Yes, yes, yes, I can write a check for people in Indonesia and I can choose not to buy from evil, demonic, satanically run entities like Folgers and WalMart. But what about the sort of caring that can be done with a hug? Or even with a bit of local business loyalty? Or sacrificing the AWESOME new Plasma wall mounted TV in order for one parent to stay home? Or the loving return of a beautiful labor-intensive favor to someone we once called Mommy or Daddy who dutifully cleaned up our mess? More than that, how about doing something PROactive in the fight against abortion? How about taking a stand on local issues – like zoning and development? Maybe even attend a city or town council meeting? If we transform our midset to be LESS global, I think that people find it much easier to CARE.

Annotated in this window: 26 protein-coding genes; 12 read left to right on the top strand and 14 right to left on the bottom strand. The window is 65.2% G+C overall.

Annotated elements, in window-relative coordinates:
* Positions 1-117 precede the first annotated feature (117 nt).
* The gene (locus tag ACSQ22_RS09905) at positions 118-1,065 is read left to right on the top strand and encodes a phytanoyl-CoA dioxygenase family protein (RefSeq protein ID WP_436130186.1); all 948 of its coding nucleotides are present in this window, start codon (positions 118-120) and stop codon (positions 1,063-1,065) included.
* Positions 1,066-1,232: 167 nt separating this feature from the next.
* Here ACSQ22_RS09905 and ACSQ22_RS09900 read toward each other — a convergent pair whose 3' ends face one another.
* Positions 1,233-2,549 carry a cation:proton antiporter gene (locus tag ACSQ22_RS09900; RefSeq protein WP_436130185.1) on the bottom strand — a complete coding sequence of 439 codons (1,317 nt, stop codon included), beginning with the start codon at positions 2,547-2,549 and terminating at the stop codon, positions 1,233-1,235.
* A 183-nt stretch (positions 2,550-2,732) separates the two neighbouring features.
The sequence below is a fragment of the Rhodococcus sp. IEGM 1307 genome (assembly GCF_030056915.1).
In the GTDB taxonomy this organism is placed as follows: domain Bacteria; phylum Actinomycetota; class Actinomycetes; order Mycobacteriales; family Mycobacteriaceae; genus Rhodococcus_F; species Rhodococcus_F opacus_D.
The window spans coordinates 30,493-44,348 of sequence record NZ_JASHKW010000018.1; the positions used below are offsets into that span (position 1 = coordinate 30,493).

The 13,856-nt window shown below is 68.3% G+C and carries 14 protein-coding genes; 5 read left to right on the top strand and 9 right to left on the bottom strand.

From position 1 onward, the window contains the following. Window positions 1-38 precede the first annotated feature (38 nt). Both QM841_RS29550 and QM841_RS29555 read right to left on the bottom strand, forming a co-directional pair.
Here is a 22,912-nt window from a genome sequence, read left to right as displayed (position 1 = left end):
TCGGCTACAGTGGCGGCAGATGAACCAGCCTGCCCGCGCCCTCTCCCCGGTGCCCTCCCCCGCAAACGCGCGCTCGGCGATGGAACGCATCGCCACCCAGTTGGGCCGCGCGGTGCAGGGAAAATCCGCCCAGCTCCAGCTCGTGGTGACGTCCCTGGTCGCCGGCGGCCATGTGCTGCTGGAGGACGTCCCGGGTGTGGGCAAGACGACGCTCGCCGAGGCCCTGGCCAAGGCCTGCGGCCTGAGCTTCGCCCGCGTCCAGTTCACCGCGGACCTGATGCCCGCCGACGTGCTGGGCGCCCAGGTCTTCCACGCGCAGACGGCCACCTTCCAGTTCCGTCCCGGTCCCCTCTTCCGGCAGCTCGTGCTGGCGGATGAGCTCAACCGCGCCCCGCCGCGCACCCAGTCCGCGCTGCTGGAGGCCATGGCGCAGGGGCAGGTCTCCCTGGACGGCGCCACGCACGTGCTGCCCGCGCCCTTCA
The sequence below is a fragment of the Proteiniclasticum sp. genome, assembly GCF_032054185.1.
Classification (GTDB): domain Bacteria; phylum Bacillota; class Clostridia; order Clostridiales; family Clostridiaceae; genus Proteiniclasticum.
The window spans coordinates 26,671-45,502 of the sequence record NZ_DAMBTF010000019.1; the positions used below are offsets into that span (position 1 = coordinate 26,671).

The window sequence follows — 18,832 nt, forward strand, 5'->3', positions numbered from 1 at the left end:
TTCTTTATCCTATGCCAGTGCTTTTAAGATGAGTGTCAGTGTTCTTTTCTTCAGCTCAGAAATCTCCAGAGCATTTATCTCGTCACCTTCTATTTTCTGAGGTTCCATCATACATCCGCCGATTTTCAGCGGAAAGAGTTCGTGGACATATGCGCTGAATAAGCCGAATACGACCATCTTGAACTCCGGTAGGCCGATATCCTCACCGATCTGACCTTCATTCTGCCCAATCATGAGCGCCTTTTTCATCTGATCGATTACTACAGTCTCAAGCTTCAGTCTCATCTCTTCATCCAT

'Thinking Globally' is simply not practical. I would contend that when you REALLY do so, you will find that there is no end to the 'issues' that you must educate yourself about. You will choke a donkey with the amount of 'issues' you must be aware of before you purchase those Bananas from a country whose trade agreement with the United States is unfairly biased against the farmers of that country's southern most region of the northern most provice, not only economically, but also to the unique culture itself which is being wiped out by soda pop can rings and unfair coffee tariffs. Of course, then you must also be careful because that partiuclar culture and banana producing region is oppressive to their neighboring country's mango production and THAT country's trade agreement with NAFTA is copmpletely unfair and the Mango farmers have become HUGE corporations that are actively bulldozing their rainforests which is a real burden for American Pharmecuetical companies who are lobbying to look for medicines therein and AIDS activists (like Bono) are up in arms over the potential loss. Blah blah blah blah blah...I seriously believe that no matter what you buy, if you are 'thinking globally' someone will have and offer to you good reason for you to feel guilty about that purchase. The more you limit your local economy, the more intimate you are with it...and consequently the more you will be affected by it. You will CARE.